The Information Systems Control Journal of ISACA, an independent association that provides education on information systems assurance and security, has a useful article about security within VoIP networks.
Following are six tips for securing your VoIP network and voice data:
Lock up your servers: As with your servers and other central IT equipment, make sure your VoIP servers are under lock and key.
Encrypt voice traffic: To avoid unauthorized access to calls and unauthorized changes to voice messages and other VoIP content, encrypt your voice traffic. All good VoIP systems should have built-in encryption capabilities to protect against such threats as man-in-the-middle attacks and unauthorized snooping of voice data.
Install firewalls: Since VoIP traffic and data traffic all travel on the same physical network, protecting your data network helps protect your VoIP network. For example, the Cisco SA500 Series Security Appliances and Unified Communications 500 Series have security features to protect the entire network, both voice and data traffic, and use VLANs to virtually separate the two traffic flows from each other on the same physical network.
Separate voice and data traffic: The ISACA Journal article recommends using separate servers for your voice and data traffic. This way, you can minimize the risk of voice and data loss in the event that your business is the target of a distributed-denial-of-service attack.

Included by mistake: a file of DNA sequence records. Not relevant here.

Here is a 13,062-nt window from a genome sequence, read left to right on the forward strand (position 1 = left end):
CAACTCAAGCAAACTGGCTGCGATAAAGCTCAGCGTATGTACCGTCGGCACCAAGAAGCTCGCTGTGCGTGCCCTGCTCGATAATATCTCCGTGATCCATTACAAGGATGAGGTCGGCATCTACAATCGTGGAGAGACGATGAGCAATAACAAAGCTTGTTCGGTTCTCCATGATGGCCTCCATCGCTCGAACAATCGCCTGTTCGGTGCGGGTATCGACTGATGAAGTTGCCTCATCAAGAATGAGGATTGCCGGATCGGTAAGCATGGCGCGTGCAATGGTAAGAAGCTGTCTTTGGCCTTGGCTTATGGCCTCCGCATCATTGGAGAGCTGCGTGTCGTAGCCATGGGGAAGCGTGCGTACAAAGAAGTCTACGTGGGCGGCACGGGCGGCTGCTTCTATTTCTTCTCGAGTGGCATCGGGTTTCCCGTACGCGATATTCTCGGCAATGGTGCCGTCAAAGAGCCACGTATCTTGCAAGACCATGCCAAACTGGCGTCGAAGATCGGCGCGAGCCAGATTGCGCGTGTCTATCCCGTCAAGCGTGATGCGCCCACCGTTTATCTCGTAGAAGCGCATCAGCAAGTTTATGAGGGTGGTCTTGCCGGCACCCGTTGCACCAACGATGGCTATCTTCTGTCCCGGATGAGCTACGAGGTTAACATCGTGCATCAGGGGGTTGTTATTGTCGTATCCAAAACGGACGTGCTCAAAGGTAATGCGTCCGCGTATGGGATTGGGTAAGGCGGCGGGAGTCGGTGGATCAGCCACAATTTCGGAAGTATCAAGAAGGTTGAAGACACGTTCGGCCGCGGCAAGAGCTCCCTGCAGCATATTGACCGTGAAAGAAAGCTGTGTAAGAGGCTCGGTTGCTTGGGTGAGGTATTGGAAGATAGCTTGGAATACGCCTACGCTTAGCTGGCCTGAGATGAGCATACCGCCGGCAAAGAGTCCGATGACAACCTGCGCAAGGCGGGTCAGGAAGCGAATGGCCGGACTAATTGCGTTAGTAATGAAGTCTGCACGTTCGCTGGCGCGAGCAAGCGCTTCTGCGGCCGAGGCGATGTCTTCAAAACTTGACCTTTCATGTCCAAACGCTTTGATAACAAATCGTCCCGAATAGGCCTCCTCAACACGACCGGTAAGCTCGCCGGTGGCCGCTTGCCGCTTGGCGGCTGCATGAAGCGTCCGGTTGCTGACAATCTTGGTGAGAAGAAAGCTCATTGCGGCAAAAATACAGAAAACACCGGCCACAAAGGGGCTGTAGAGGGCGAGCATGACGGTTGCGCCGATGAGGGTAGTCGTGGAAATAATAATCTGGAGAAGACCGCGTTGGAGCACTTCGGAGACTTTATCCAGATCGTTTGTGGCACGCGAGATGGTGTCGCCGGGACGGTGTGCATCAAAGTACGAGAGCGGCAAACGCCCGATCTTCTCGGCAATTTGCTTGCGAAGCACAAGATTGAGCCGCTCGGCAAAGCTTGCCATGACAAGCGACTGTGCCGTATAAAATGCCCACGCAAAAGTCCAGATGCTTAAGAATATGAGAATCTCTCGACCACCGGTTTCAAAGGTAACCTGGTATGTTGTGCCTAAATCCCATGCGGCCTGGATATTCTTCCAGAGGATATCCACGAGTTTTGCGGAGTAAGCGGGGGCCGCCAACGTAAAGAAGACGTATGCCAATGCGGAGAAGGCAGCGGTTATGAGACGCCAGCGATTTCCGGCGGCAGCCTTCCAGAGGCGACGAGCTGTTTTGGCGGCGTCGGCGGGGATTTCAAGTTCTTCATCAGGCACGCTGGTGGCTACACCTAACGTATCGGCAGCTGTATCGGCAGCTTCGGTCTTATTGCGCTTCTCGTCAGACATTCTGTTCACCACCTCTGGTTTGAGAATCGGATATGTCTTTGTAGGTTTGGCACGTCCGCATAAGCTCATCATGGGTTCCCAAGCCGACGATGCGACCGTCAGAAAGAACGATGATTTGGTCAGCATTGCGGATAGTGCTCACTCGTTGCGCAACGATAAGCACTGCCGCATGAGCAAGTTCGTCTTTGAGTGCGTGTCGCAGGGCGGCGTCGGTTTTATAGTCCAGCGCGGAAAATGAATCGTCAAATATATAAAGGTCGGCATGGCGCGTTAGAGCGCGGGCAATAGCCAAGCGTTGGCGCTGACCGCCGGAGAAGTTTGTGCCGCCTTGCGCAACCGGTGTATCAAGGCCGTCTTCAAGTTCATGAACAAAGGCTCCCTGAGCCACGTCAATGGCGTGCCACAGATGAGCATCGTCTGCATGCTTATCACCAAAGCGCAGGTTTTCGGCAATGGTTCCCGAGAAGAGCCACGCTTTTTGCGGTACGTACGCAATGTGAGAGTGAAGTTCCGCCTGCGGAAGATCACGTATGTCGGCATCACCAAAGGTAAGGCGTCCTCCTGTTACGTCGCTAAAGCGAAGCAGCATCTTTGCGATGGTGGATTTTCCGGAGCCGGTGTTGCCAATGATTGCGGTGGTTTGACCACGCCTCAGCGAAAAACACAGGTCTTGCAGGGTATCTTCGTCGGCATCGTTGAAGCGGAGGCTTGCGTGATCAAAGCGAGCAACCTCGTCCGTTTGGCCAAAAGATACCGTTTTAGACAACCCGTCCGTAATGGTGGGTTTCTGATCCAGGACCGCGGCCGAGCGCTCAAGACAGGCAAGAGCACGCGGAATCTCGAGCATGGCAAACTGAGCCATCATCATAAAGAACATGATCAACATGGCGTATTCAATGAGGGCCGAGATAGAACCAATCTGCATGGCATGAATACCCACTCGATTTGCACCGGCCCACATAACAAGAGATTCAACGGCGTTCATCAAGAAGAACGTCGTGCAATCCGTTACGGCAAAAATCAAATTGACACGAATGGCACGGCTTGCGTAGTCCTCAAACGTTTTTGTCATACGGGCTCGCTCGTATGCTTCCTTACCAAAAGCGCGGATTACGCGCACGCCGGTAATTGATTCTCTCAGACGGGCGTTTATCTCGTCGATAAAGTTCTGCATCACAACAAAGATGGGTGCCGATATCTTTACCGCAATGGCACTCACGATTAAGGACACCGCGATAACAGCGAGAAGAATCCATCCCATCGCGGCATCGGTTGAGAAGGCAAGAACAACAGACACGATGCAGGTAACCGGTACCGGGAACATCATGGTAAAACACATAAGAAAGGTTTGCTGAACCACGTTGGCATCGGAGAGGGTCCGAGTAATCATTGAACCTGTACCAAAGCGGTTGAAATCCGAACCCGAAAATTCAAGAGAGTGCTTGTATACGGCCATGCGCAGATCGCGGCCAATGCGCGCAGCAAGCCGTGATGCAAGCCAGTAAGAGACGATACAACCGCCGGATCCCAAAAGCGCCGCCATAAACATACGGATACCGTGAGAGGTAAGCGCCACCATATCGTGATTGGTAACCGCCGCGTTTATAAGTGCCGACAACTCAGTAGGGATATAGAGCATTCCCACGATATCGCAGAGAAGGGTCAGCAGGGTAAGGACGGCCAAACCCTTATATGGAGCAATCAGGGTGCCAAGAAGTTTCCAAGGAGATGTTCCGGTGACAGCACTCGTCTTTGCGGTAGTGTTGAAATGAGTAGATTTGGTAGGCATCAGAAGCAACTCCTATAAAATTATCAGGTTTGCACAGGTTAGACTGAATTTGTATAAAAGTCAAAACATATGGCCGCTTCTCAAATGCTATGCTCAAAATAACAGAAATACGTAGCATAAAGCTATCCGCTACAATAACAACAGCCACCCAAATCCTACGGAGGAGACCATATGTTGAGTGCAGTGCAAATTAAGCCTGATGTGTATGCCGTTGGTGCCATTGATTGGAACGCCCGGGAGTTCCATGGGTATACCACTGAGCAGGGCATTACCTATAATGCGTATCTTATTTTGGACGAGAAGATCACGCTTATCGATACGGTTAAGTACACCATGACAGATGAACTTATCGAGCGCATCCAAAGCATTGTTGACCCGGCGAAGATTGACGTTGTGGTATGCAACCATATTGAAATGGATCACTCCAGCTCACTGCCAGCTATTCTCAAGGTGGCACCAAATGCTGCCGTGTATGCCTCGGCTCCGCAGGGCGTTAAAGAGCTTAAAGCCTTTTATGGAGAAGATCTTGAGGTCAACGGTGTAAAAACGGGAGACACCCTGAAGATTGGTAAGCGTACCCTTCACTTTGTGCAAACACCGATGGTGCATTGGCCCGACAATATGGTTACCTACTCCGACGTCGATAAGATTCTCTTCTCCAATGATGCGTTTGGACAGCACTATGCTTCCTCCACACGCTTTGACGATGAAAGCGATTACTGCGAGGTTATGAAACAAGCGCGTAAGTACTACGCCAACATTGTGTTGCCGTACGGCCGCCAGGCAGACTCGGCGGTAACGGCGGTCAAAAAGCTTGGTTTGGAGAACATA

Filter unauthorized traffic: Configure your switches, routers and firewalls to monitor and filter your network for unusual voice and data activities. For example, voice traffic should not be allowed on your data network and vice versa.
Setup dial plans and user profiles: You can use VoIP system features to identify users, the type of calls being made and restrict unwanted traffic, such as outbound international calls. Traffic limits can also be set to ensure call quality and maximum voice and data network performance. These features can also be set to log caller activities and events.
In addition to these measures, you should also put strong passwords in place for your VoIP servers. You should also make sure you to sign up for updates to your VoIP server operating system from the manufacturer. These updates often fix security vulnerabilities that may have been found in the software and should be installed as soon as you receive the alerts.
Following these steps should protect your voice data and ensure that your VoIP network runs smoothly. What measures have you employed to secure your VoIP network?